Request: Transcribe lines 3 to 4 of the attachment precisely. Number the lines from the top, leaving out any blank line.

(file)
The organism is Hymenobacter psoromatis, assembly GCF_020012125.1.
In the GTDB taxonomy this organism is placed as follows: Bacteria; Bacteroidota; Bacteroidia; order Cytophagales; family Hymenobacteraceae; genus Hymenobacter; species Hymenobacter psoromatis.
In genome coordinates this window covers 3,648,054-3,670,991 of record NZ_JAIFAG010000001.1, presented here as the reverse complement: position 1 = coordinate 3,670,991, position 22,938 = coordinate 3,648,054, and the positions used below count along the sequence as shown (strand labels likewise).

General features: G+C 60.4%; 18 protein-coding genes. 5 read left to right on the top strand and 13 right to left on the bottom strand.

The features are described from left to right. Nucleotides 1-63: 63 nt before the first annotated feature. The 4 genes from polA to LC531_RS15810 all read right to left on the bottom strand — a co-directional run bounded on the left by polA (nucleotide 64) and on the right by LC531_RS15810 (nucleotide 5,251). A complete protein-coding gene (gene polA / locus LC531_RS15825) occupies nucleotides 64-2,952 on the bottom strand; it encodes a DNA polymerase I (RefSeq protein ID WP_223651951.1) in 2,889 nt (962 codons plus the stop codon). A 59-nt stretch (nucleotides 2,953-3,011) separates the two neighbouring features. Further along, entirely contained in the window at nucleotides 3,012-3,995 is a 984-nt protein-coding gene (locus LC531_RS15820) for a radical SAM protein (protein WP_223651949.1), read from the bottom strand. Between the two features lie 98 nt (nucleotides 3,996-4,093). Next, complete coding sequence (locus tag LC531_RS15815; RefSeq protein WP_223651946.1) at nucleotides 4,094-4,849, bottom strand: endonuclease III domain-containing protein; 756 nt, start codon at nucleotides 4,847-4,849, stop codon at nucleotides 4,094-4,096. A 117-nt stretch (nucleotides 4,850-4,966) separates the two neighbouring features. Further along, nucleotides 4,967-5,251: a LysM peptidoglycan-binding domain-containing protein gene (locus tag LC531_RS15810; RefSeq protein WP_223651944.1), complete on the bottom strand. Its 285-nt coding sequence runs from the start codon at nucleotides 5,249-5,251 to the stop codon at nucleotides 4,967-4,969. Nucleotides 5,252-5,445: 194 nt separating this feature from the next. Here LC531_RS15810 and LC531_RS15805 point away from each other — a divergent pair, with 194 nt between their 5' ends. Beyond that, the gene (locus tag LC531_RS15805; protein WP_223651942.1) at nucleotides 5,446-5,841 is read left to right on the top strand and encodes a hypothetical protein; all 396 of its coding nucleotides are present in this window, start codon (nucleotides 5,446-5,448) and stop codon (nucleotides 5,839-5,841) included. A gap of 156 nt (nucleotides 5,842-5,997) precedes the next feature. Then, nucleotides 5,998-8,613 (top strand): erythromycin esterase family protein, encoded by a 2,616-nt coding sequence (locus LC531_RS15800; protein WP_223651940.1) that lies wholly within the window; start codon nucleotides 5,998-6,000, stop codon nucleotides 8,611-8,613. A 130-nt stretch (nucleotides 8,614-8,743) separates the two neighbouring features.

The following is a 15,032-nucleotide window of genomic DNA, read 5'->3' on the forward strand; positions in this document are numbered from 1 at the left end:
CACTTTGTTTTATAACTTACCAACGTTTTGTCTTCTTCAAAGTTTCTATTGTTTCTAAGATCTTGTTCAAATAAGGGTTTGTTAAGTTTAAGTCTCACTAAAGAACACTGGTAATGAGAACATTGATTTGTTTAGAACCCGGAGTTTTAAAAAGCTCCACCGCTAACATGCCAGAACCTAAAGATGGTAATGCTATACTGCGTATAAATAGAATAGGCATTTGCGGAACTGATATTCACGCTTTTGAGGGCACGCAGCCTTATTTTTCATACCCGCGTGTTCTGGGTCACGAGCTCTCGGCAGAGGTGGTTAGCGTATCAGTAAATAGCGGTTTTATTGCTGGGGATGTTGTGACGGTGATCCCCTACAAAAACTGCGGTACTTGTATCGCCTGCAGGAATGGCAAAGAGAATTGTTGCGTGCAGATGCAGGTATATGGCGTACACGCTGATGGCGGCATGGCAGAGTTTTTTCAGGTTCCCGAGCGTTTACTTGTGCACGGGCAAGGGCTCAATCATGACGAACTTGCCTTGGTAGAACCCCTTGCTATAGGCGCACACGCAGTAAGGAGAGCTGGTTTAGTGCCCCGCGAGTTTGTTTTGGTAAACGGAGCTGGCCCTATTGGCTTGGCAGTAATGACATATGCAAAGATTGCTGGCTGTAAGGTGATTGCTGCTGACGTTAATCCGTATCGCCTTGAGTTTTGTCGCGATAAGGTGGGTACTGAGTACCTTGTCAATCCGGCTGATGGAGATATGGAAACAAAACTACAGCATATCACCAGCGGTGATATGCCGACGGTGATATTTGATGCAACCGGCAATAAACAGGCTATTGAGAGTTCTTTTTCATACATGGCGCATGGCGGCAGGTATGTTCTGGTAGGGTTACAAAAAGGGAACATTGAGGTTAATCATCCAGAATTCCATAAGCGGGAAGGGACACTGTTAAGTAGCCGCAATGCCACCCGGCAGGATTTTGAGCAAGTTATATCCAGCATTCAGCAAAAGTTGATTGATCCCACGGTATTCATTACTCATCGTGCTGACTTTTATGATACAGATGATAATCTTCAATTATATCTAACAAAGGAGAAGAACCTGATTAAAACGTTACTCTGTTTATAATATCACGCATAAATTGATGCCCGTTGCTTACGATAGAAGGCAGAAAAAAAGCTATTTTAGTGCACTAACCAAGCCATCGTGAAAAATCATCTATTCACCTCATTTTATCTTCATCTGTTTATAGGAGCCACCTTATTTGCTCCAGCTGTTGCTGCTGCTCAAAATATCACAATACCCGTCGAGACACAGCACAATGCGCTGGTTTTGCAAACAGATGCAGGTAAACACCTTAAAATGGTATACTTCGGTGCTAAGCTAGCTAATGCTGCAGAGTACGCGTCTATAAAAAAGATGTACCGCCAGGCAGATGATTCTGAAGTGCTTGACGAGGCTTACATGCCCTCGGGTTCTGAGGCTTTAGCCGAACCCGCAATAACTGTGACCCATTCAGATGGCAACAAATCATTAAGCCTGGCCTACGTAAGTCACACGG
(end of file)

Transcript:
In genome coordinates this window covers 3,648,054-3,670,991 of record NZ_JAIFAG010000001.1, presented here as the reverse complement: position 1 = coordinate 3,670,991, position 22,938 = coordinate 3,648,054, and the positions used below count along the sequence as shown (strand labels likewise).

General features: G+C 60.4%; 18 protein-coding genes. 5 read left to right on the top strand and 13 right to left on the bottom strand.